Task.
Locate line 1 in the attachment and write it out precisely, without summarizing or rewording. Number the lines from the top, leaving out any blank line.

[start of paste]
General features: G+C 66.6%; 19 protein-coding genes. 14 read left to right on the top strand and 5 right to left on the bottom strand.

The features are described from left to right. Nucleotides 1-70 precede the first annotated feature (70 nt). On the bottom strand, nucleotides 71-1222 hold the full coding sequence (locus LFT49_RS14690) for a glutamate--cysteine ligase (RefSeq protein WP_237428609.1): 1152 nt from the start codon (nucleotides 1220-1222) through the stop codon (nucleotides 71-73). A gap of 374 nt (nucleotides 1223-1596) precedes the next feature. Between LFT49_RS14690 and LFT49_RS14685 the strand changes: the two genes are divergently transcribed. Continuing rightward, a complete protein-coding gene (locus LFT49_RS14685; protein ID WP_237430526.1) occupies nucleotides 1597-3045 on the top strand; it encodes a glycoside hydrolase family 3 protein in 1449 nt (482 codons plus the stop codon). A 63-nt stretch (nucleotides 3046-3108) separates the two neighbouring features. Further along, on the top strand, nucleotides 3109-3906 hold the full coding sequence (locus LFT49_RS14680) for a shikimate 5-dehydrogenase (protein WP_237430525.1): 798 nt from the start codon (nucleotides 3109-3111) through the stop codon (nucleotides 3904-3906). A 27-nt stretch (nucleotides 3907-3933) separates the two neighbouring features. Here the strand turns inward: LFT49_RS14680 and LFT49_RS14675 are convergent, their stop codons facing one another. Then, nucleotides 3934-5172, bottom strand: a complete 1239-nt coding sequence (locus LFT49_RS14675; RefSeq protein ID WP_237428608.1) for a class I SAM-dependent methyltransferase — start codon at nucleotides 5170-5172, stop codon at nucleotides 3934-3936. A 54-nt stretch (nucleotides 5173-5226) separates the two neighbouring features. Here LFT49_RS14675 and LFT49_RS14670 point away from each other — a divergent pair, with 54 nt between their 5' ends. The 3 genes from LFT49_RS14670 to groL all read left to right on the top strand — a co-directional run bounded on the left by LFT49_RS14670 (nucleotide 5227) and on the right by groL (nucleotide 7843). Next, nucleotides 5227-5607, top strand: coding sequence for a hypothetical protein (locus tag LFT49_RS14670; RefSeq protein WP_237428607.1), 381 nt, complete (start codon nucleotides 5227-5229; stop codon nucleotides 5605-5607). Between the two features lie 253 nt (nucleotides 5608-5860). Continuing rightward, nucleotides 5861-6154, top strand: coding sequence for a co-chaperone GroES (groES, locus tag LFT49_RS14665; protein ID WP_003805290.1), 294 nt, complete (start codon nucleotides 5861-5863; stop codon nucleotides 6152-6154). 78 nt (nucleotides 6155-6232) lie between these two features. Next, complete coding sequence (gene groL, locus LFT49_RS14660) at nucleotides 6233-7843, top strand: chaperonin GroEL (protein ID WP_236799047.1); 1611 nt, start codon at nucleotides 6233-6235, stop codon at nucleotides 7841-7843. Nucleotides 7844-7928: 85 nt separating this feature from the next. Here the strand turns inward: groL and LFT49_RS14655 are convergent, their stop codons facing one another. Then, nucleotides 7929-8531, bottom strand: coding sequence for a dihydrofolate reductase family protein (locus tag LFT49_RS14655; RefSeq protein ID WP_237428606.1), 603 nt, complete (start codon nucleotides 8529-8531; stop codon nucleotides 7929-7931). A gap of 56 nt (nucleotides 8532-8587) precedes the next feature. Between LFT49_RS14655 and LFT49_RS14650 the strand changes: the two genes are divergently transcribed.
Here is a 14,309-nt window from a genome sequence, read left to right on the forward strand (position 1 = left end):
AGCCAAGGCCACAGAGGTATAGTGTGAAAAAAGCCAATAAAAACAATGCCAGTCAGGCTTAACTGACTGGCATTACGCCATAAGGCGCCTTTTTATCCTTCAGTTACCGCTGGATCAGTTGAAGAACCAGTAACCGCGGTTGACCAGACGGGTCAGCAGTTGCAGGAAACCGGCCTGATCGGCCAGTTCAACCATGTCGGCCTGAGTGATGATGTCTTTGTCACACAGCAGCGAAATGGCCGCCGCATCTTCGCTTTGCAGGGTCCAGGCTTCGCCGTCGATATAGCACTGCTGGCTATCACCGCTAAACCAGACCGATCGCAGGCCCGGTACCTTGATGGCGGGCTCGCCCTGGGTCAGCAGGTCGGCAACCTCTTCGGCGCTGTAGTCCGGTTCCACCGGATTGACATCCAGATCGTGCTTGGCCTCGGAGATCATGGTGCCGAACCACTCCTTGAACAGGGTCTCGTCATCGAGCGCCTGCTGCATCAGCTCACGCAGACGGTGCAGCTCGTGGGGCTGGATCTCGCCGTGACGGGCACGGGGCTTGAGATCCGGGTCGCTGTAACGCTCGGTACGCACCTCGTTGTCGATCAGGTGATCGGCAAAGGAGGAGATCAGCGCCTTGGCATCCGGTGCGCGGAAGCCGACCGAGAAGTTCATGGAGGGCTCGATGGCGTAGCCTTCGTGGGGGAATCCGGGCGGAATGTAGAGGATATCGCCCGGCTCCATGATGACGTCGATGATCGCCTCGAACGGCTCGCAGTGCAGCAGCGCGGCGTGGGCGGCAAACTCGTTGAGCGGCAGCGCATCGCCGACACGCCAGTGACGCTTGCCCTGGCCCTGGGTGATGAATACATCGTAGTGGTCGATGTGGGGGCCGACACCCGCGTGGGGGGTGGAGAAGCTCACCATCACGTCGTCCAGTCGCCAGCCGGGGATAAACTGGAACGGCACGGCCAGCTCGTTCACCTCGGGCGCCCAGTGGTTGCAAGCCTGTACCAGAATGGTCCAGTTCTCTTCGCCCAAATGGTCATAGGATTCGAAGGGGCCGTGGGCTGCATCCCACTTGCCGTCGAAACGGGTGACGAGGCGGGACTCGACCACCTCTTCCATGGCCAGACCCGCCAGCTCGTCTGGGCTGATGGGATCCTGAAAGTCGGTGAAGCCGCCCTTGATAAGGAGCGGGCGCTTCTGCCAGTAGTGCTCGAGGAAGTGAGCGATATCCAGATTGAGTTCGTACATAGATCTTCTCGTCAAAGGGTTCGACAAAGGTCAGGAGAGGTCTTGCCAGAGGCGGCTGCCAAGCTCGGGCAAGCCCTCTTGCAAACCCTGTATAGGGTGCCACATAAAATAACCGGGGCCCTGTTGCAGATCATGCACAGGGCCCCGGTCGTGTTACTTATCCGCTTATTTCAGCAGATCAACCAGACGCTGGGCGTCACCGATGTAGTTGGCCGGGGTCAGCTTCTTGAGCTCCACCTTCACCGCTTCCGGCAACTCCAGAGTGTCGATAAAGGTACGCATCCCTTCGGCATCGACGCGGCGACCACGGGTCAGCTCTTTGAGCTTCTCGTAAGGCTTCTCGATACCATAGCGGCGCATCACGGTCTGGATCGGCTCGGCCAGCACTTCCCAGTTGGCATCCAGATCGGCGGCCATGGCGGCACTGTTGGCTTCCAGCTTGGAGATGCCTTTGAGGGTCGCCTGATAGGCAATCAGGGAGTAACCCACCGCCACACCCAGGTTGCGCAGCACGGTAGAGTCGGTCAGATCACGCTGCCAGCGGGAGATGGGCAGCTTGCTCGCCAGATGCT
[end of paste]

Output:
General features: G+C 66.6%; 19 protein-coding genes. 14 read left to right on the top strand and 5 right to left on the bottom strand.